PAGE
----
Note: This chart is based on data showing the number of K-2 suspension given out by school districts, not the number of individual students suspended.

Boulder Valley, a 31,000-student district, gave out nearly 70 percent of its 55 K-2 suspensions to special education students last year.

Jeffco Public Schools, the state’s second-largest district with 86,000 students, gave half of its 713 K-2 suspensions to special education students last year.

These findings come from a Chalkbeat analysis of K-2 out-of-school suspension data during the 2016-17 school year. Chalkbeat obtained the district- and state-level data, which was disaggregated by special education status, from the Colorado Department of Education through a public records request.

Many school district leaders say suspending a student is a last resort, considered only in cases of extreme classroom disruption or when the safety of staff or students is at stake.

“It’s not something we want to do,” said Kevin Carroll, chief student success officer in the Jeffco district. When it does happen he said the rationale is, “We need to take a break here for a little bit and regroup.”

Leaders in Harrison, Boulder Valley, Jeffco, and Denver all say they have efforts underway to prevent suspensions of young students, including those with disabilities.

Andre Spencer, superintendent of the Harrison district until he abruptly resigned Monday, called the suspension disparities for special education students there “alarming.”

“It’s not something we’re proud to see,” he said last week. “We don’t want parents, kids, anybody to perceive that we are a district that will send any particular population [home].”

Act of desperation

One of the most fundamental problems with suspensions is that they don’t fix bad behavior. Kids may learn that misbehaving gets them a day off, but there’s no evidence that getting sent home teaches kids how to control their tempers or solve problems productively.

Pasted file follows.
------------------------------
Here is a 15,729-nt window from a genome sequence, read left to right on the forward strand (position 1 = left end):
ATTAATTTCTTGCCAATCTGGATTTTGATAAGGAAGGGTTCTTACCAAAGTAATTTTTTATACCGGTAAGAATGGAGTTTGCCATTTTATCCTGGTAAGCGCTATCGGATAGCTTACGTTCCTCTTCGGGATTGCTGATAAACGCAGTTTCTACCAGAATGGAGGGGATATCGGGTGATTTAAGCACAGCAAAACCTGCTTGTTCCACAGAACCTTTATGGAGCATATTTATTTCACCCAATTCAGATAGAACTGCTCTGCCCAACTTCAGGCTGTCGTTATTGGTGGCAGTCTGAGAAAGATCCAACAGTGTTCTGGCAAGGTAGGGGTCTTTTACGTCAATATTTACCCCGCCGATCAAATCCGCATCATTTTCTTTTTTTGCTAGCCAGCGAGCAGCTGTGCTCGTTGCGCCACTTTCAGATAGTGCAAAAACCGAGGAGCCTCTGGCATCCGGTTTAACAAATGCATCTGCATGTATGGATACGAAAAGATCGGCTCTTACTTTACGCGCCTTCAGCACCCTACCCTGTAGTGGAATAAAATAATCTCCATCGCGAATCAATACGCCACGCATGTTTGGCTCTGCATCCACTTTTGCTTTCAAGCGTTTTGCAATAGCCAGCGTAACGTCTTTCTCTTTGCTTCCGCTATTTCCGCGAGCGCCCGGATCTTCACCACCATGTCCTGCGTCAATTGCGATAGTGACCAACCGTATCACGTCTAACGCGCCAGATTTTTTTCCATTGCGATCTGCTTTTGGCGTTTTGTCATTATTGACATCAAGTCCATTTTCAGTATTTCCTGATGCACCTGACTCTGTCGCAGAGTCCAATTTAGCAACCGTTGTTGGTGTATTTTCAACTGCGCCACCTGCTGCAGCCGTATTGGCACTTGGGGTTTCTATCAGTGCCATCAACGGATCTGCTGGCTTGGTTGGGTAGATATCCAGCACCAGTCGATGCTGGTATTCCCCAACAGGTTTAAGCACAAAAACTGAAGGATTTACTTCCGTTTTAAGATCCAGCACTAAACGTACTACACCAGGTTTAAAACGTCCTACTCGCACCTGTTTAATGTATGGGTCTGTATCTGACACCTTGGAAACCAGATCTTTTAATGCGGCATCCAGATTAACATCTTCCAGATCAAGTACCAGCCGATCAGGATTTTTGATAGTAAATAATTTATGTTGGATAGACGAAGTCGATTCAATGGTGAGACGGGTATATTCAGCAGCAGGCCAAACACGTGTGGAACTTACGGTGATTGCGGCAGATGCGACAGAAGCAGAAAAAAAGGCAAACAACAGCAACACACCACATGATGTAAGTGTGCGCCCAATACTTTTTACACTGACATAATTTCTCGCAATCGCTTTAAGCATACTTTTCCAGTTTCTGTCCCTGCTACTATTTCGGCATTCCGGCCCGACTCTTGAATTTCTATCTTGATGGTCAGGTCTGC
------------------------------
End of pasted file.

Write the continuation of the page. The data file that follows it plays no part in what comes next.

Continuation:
“No one has ever demonstrated that suspension or expulsion treats the problem,” Strain said. “I’ve come to see suspension and expulsion as acts of desperation. It’s adults giving up.”

And when kids with disabilities are sent home, he said there’s a big impact: Students who need instruction the most lose out on learning.

Such discipline takes a social toll, too.

For the second-grader at REACH, who was 7 at the time he attended, the six suspensions were part of a string of other discipline problems resulting in three different school placements this year and two months spent at home. While the boy is now doing well at Denver Green School, Wankel laments his son’s lost social connections, especially because making friends can be hard for children with autism.

“He was very sad about losing the friendships,” after leaving REACH, Wankel said. “I don’t want his friendships to feel temporary or disposable.”

Finally, there’s the problem suspensions create for parents, requiring them to leave jobs early or miss work while they stay home with their children. Wankel said he and his partner, Mark Schaffer, were lucky that one of them was always available to handle school crises and stay home with their son.

Too often, “people can’t afford this,” he said. “We are not just penalizing the kids and their educations by pulling them out of school, we’re penalizing the parents,” he said.

Battling extreme behavior

People on all sides of the discipline debate say schools often lack the resources they need — both specialized training and extra staff — to prevent and handle children’s most extreme behaviors. Suspensions can seem like the only way to restore calm and get the class back on track when a child becomes violent, threatening, or disruptive.